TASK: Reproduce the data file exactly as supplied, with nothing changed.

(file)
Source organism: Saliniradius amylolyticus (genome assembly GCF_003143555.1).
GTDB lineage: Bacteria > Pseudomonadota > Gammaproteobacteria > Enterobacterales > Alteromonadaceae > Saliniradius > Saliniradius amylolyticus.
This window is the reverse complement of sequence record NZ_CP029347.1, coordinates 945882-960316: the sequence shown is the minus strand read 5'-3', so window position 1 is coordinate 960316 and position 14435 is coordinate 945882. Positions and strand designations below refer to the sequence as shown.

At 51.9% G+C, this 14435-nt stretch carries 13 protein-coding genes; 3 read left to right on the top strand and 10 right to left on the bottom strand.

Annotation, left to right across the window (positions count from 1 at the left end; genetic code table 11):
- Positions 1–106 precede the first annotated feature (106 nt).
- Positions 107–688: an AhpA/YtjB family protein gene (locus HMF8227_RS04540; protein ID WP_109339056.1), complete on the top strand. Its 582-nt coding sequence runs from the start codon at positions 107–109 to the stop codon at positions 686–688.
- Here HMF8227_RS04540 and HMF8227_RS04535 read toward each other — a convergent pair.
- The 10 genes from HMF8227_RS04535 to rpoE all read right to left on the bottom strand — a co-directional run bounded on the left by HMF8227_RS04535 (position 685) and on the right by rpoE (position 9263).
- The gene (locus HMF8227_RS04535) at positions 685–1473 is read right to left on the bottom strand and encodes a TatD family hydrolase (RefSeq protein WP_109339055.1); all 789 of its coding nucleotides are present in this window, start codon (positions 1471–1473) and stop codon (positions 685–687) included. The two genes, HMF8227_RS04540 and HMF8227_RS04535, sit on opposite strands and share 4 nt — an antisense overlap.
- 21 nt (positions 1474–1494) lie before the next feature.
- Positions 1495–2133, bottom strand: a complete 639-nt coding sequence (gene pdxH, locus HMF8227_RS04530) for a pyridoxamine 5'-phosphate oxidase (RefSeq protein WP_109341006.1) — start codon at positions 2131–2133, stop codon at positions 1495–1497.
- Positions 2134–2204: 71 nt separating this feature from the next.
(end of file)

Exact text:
Source organism: Saliniradius amylolyticus (genome assembly GCF_003143555.1).
GTDB lineage: Bacteria > Pseudomonadota > Gammaproteobacteria > Enterobacterales > Alteromonadaceae > Saliniradius > Saliniradius amylolyticus.
This window is the reverse complement of sequence record NZ_CP029347.1, coordinates 945882-960316: the sequence shown is the minus strand read 5'-3', so window position 1 is coordinate 960316 and position 14435 is coordinate 945882. Positions and strand designations below refer to the sequence as shown.

At 51.9% G+C, this 14435-nt stretch carries 13 protein-coding genes; 3 read left to right on the top strand and 10 right to left on the bottom strand.

Annotation, left to right across the window (positions count from 1 at the left end; genetic code table 11):
- Positions 1–106 precede the first annotated feature (106 nt).
- Positions 107–688: an AhpA/YtjB family protein gene (locus HMF8227_RS04540; protein ID WP_109339056.1), complete on the top strand. Its 582-nt coding sequence runs from the start codon at positions 107–109 to the stop codon at positions 686–688.
- Here HMF8227_RS04540 and HMF8227_RS04535 read toward each other — a convergent pair.
- The 10 genes from HMF8227_RS04535 to rpoE all read right to left on the bottom strand — a co-directional run bounded on the left by HMF8227_RS04535 (position 685) and on the right by rpoE (position 9263).
- The gene (locus HMF8227_RS04535) at positions 685–1473 is read right to left on the bottom strand and encodes a TatD family hydrolase (RefSeq protein WP_109339055.1); all 789 of its coding nucleotides are present in this window, start codon (positions 1471–1473) and stop codon (positions 685–687) included. The two genes, HMF8227_RS04540 and HMF8227_RS04535, sit on opposite strands and share 4 nt — an antisense overlap.
- 21 nt (positions 1474–1494) lie before the next feature.
- Positions 1495–2133, bottom strand: a complete 639-nt coding sequence (gene pdxH, locus HMF8227_RS04530) for a pyridoxamine 5'-phosphate oxidase (RefSeq protein WP_109341006.1) — start codon at positions 2131–2133, stop codon at positions 1495–1497.
- Positions 2134–2204: 71 nt separating this feature from the next.